WARNING : Electricity can be lethal, this work should only be attempted by a licensed electrician
On my list of things to automate around my house is HVAC . This article is describes how I hooked a multi-zone heating system up to my Homevision Pro automation controller. It does not cover all of the programming and smarts around the installation. In reality this article will provide guidance for any automation system.
This modification will remove the thermostats off your walls. If you are uncomfortable in having your phone, tablet, computer or automation system controlling your heating then probably best you don’t continue. This setup has now been in place for 2 years without incident.
Bill of Materials
– 2 x 300ohm resistors ($1 AUD)
– 2 x SSR (Solid State Relays) 3.0 –> 32v DC switching AC 0 –> 500v AC ($20 AUD)
– 1 x Length of heat shrink ($3)
– 1 x 20m (enough cable to run between automation controller and heater furnace) of 6 core cable. ($10 AUD)
Total Cost = $34 AUD
– Soldering Iron
– Screw Driver
– Drill and drill bits
Step 1: Figure out how the heater works?
Probably the most obvious step here for any automation task. Before we can emulate a wall thermostat we need to know what the wall thermostat is doing which tells the heater to turn on. Time to whip out the trusty multimeter. To figure out what the thermostat is doing I took the thermostat off the wall and begun probing for voltage and continuity. My system uses 3 wires (systems using heat pumps will use more)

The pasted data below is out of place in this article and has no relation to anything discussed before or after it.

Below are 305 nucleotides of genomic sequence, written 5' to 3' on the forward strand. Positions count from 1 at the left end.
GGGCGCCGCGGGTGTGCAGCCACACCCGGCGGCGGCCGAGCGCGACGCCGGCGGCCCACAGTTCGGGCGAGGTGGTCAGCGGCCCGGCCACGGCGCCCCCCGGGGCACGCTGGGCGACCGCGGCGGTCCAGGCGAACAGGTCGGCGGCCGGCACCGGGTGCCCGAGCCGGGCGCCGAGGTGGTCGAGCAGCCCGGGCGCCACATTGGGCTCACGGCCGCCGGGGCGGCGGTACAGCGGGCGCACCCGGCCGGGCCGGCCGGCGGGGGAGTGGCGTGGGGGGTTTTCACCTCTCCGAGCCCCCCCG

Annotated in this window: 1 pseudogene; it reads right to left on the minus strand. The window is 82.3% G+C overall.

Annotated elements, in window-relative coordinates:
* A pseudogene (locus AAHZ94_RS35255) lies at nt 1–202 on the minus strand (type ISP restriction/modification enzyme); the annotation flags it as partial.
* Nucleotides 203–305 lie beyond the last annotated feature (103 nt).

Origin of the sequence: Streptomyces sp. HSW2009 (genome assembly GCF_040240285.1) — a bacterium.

G – Fan
R – 24V active
W – Heating
I observed when I manually moved the thermostat to a temperature above ambient I hear a click. This is almost a giveaway as this click is most likely a relay moving between NO or NC. So with the multimeter set to ‘continuity’ I started to probe.
What I found was when there was no request to provide heat, all connections were open between each pin. But when there is a request for heat that is higher than ambient their is continuity between G (Fan) and W (Heating).
The R is 24V and provides 24V to power the thermostat (unsure why it was wired in as this model runs off batteries). I don’t need it (as my automation controller is my thermostat) and thus am simply interested in just G and W. So what we need to do is bridge G and W together. To prove my theory I simply bridged G and W together and observed the output. The end result was we within a few minutes we had head coming out of the heating ducts. Success
Step 2: How to interface the HVPRO to the heater
In order to interface the HomeVision Pro and the heating zone controller together I have elected to place a SSR in between to act as a buffer. It’s not needed as the Homevision Pro can drive the zone controller but I am doing this to prevent damage to HomeVision Pro should something go wrong. My house has multiple heating zones. So rather than running multiple cables for each zone I have ran a 6 core cable from the Homevision Pro to the heaters zone controller. I only require 3 cores (one for each relay and a shared common) but given how much hassle it can be to run cable I always recommend a few spare.
Step 3: Reducing the voltage
The SSR relays have a switching voltage of 3-32V DC. So I don’t have to introduce yet another PSU I wanted to use the 5VDC rail on the Homevision Pro. But if I use the 5V DC rail it will always be on and the house would get mighty hot :S. By using a 330ohm pull up resistor when the output port is high I get 3.2 volts (enough to switch the relay) and .7 of a volt when the port is low. Below is schematic of how this all plumbs together.